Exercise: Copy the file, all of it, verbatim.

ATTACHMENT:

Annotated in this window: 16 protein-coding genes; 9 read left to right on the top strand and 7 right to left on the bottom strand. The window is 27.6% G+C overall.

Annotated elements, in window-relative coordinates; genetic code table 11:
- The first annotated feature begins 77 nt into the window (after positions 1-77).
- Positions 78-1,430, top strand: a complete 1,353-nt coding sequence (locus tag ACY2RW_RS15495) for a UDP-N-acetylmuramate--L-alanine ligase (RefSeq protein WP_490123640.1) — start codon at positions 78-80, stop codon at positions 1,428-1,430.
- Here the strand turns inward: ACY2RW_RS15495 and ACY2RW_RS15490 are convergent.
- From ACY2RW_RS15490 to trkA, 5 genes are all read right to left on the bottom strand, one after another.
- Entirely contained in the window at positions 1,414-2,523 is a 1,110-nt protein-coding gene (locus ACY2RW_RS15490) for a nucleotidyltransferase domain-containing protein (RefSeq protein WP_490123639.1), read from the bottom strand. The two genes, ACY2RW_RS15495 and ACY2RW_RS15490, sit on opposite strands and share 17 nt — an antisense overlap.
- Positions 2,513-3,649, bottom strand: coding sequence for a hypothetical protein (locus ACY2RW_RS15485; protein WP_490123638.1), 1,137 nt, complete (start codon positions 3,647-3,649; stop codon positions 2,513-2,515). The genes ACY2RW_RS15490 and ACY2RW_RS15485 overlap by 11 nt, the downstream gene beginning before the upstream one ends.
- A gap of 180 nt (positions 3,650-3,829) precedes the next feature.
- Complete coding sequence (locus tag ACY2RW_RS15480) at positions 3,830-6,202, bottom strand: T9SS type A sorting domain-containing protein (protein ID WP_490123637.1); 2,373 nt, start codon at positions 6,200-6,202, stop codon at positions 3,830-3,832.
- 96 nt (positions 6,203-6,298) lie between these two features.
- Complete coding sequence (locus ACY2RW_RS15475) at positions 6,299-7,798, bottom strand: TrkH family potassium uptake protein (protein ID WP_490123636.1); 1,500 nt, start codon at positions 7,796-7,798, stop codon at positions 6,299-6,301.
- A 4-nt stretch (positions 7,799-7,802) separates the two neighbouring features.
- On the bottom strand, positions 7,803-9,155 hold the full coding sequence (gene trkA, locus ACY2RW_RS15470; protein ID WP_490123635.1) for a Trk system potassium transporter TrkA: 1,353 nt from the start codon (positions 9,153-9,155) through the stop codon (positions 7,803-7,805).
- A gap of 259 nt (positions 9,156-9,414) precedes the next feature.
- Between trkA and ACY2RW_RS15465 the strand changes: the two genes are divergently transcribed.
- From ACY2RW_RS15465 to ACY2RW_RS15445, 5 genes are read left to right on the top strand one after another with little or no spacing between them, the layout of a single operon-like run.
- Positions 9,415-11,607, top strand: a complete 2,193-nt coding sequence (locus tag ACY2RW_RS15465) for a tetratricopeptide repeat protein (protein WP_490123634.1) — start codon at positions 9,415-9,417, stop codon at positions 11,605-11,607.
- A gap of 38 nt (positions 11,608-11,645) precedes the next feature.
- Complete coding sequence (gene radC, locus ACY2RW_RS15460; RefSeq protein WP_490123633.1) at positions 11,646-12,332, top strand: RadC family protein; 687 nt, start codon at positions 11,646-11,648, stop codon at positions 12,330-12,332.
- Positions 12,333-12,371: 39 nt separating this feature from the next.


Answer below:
Annotated in this window: 16 protein-coding genes; 9 read left to right on the top strand and 7 right to left on the bottom strand. The window is 27.6% G+C overall.

Annotated elements, in window-relative coordinates; genetic code table 11:
- The first annotated feature begins 77 nt into the window (after positions 1-77).
- Positions 78-1,430, top strand: a complete 1,353-nt coding sequence (locus tag ACY2RW_RS15495) for a UDP-N-acetylmuramate--L-alanine ligase (RefSeq protein WP_490123640.1) — start codon at positions 78-80, stop codon at positions 1,428-1,430.
- Here the strand turns inward: ACY2RW_RS15495 and ACY2RW_RS15490 are convergent.
- From ACY2RW_RS15490 to trkA, 5 genes are all read right to left on the bottom strand, one after another.
- Entirely contained in the window at positions 1,414-2,523 is a 1,110-nt protein-coding gene (locus ACY2RW_RS15490) for a nucleotidyltransferase domain-containing protein (RefSeq protein WP_490123639.1), read from the bottom strand. The two genes, ACY2RW_RS15495 and ACY2RW_RS15490, sit on opposite strands and share 17 nt — an antisense overlap.
- Positions 2,513-3,649, bottom strand: coding sequence for a hypothetical protein (locus ACY2RW_RS15485; protein WP_490123638.1), 1,137 nt, complete (start codon positions 3,647-3,649; stop codon positions 2,513-2,515). The genes ACY2RW_RS15490 and ACY2RW_RS15485 overlap by 11 nt, the downstream gene beginning before the upstream one ends.
- A gap of 180 nt (positions 3,650-3,829) precedes the next feature.
- Complete coding sequence (locus tag ACY2RW_RS15480) at positions 3,830-6,202, bottom strand: T9SS type A sorting domain-containing protein (protein ID WP_490123637.1); 2,373 nt, start codon at positions 6,200-6,202, stop codon at positions 3,830-3,832.
- 96 nt (positions 6,203-6,298) lie between these two features.
- Complete coding sequence (locus ACY2RW_RS15475) at positions 6,299-7,798, bottom strand: TrkH family potassium uptake protein (protein ID WP_490123636.1); 1,500 nt, start codon at positions 7,796-7,798, stop codon at positions 6,299-6,301.
- A 4-nt stretch (positions 7,799-7,802) separates the two neighbouring features.
- On the bottom strand, positions 7,803-9,155 hold the full coding sequence (gene trkA, locus ACY2RW_RS15470; protein ID WP_490123635.1) for a Trk system potassium transporter TrkA: 1,353 nt from the start codon (positions 9,153-9,155) through the stop codon (positions 7,803-7,805).
- A gap of 259 nt (positions 9,156-9,414) precedes the next feature.
- Between trkA and ACY2RW_RS15465 the strand changes: the two genes are divergently transcribed.
- From ACY2RW_RS15465 to ACY2RW_RS15445, 5 genes are read left to right on the top strand one after another with little or no spacing between them, the layout of a single operon-like run.
- Positions 9,415-11,607, top strand: a complete 2,193-nt coding sequence (locus tag ACY2RW_RS15465) for a tetratricopeptide repeat protein (protein WP_490123634.1) — start codon at positions 9,415-9,417, stop codon at positions 11,605-11,607.
- A gap of 38 nt (positions 11,608-11,645) precedes the next feature.
- Complete coding sequence (gene radC, locus ACY2RW_RS15460; RefSeq protein WP_490123633.1) at positions 11,646-12,332, top strand: RadC family protein; 687 nt, start codon at positions 11,646-11,648, stop codon at positions 12,330-12,332.
- Positions 12,333-12,371: 39 nt separating this feature from the next.